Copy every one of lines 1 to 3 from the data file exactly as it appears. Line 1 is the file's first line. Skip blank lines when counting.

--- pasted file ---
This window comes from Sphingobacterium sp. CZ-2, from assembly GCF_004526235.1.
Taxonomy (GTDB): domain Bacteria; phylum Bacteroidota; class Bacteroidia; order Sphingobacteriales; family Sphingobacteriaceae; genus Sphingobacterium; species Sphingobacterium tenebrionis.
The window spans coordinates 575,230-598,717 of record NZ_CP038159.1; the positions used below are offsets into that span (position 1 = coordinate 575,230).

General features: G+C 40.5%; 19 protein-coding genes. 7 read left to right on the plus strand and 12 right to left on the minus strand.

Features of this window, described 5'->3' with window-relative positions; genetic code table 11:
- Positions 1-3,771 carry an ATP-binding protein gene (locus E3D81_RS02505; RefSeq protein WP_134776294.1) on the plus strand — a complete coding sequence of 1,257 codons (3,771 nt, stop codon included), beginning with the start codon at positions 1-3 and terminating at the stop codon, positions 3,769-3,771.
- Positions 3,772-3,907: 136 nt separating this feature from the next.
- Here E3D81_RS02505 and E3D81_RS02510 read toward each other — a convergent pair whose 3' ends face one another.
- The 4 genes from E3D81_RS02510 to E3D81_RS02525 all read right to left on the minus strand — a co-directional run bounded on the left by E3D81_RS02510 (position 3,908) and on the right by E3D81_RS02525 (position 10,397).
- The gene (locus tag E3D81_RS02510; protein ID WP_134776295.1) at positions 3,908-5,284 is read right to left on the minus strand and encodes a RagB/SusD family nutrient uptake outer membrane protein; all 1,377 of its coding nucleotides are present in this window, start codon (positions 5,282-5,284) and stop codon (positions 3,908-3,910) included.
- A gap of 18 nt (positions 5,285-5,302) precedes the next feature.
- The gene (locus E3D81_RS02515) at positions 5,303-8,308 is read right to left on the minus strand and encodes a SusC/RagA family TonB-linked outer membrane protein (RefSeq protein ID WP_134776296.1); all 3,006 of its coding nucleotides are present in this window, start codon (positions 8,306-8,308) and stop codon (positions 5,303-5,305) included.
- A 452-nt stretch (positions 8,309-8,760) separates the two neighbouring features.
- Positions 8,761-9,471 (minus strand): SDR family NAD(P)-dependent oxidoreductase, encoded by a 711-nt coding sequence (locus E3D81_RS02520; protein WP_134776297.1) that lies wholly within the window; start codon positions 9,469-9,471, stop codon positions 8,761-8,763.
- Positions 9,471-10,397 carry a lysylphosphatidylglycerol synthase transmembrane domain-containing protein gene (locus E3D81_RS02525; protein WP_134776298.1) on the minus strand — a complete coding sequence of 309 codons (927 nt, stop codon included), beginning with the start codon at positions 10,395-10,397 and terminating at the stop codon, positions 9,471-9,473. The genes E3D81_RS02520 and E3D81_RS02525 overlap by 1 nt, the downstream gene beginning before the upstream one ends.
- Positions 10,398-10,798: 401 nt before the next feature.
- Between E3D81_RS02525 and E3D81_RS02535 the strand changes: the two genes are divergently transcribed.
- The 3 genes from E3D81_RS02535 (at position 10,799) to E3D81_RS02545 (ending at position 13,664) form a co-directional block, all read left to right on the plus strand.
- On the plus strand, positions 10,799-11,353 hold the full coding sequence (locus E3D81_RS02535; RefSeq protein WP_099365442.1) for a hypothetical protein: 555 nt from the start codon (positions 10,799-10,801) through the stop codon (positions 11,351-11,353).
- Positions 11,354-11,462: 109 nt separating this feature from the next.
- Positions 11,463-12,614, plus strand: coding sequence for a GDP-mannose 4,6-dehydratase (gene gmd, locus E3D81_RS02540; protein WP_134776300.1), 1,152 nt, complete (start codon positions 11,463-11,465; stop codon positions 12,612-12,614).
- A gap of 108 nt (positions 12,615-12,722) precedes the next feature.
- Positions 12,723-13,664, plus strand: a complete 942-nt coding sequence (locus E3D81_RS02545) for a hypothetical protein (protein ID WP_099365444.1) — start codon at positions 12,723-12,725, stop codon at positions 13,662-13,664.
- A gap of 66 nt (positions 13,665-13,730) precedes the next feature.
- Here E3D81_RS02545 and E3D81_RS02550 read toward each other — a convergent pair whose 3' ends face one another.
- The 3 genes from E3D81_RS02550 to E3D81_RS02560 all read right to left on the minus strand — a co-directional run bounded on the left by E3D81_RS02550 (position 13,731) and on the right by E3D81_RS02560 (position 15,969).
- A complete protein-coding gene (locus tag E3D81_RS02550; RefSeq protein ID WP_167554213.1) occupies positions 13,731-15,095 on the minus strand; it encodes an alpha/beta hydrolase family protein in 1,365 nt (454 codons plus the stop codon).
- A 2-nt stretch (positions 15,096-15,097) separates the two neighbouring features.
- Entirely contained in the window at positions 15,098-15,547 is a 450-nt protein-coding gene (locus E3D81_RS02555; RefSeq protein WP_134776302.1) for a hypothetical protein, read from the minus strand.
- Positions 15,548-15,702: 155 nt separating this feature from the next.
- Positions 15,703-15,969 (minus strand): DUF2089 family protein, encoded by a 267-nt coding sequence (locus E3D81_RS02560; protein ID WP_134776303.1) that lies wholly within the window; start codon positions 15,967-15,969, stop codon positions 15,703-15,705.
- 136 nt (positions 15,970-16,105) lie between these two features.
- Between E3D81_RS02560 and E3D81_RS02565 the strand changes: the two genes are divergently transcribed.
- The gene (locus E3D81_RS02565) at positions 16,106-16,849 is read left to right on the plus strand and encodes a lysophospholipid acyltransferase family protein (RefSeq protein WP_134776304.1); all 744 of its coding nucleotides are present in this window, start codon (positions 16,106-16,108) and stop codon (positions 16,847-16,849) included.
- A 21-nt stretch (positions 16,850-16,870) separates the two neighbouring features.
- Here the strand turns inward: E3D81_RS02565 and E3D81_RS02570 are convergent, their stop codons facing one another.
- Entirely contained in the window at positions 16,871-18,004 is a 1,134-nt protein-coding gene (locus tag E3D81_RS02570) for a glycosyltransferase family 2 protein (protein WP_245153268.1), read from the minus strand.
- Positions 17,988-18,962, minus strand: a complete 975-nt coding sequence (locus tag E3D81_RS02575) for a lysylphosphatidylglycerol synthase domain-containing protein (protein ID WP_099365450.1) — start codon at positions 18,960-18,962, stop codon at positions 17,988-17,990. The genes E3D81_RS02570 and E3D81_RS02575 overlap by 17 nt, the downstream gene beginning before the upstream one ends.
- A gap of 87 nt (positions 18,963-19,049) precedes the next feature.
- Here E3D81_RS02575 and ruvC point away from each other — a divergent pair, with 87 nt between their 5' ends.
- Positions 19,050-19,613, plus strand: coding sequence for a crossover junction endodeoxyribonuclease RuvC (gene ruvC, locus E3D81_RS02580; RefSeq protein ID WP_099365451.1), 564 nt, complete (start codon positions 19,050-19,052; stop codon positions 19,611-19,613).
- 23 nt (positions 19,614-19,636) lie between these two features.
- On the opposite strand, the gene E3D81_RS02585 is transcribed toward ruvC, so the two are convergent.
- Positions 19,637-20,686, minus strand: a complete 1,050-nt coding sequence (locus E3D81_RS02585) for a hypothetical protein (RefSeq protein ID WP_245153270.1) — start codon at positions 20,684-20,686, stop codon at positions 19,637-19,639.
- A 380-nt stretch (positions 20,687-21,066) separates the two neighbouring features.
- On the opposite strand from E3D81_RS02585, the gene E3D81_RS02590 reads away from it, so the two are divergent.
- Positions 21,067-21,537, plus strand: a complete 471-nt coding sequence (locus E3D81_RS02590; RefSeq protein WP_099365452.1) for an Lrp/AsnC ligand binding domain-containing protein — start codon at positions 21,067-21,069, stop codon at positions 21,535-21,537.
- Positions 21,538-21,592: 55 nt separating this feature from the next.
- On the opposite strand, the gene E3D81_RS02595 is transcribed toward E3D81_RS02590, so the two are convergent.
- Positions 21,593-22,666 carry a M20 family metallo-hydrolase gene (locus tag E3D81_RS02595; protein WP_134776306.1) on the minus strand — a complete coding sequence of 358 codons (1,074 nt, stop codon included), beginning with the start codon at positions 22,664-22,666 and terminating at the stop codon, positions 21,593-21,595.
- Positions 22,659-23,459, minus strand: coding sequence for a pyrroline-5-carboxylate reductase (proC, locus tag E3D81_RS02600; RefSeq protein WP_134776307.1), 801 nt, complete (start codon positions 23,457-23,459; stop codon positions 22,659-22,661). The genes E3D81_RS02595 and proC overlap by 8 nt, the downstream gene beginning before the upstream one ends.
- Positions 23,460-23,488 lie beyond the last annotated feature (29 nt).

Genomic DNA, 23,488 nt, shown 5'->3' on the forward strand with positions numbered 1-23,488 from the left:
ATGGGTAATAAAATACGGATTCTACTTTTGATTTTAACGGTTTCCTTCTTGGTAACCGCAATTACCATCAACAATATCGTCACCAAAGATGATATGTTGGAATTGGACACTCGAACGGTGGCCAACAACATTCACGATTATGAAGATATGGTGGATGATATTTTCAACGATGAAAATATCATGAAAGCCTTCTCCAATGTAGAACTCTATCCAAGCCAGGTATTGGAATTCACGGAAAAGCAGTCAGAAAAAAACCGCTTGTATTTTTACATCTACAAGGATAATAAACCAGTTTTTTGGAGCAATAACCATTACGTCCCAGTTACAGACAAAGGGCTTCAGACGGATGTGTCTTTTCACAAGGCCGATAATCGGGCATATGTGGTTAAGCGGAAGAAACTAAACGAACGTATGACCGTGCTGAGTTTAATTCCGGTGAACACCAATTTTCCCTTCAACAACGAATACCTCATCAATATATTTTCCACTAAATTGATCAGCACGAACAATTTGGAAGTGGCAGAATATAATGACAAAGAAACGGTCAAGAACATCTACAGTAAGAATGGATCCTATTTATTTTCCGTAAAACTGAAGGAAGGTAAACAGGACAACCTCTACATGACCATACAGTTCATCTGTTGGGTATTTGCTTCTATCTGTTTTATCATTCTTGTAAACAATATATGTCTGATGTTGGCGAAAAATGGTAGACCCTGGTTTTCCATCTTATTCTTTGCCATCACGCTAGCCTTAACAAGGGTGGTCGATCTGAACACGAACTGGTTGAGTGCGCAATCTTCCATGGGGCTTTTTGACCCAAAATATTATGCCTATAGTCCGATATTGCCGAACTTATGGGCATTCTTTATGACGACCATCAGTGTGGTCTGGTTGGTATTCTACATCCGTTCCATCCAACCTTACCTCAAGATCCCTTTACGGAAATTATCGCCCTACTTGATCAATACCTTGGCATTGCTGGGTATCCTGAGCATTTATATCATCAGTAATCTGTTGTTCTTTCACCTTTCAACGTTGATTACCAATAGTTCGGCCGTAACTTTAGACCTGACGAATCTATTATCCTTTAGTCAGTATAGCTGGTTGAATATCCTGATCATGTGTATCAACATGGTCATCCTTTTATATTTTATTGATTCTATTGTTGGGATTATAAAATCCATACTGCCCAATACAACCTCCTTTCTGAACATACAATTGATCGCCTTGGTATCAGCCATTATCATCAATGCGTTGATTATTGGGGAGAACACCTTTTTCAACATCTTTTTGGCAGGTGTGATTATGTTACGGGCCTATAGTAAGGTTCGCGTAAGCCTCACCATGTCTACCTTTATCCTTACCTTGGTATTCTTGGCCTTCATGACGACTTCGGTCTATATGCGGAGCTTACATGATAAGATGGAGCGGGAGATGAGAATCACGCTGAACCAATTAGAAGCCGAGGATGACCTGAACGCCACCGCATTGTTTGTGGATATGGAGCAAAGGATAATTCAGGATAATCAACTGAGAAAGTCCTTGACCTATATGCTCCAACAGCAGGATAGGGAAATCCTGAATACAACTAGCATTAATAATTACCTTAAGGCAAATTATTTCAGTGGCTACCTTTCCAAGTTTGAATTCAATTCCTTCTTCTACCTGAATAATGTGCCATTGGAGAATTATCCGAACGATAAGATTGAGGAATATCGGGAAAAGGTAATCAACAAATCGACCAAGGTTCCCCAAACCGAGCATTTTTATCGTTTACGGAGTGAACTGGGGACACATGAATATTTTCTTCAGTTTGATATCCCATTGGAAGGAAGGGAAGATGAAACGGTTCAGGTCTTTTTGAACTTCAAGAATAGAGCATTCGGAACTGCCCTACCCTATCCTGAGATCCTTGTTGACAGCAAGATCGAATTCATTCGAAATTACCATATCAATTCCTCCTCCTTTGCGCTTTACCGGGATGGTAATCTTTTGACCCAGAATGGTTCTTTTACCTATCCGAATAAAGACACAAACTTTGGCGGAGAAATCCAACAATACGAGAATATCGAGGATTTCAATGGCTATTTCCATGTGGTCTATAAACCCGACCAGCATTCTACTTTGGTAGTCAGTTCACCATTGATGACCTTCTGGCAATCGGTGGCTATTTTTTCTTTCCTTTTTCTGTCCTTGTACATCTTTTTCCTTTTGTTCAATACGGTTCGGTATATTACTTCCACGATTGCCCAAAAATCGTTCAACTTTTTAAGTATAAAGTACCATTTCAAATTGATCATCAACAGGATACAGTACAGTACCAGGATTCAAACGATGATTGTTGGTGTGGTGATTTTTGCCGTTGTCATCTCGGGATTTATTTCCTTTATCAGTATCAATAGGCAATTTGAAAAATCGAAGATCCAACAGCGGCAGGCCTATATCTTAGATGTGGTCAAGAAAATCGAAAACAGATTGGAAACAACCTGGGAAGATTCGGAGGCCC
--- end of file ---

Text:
This window comes from Sphingobacterium sp. CZ-2, from assembly GCF_004526235.1.
Taxonomy (GTDB): domain Bacteria; phylum Bacteroidota; class Bacteroidia; order Sphingobacteriales; family Sphingobacteriaceae; genus Sphingobacterium; species Sphingobacterium tenebrionis.
The window spans coordinates 575,230-598,717 of record NZ_CP038159.1; the positions used below are offsets into that span (position 1 = coordinate 575,230).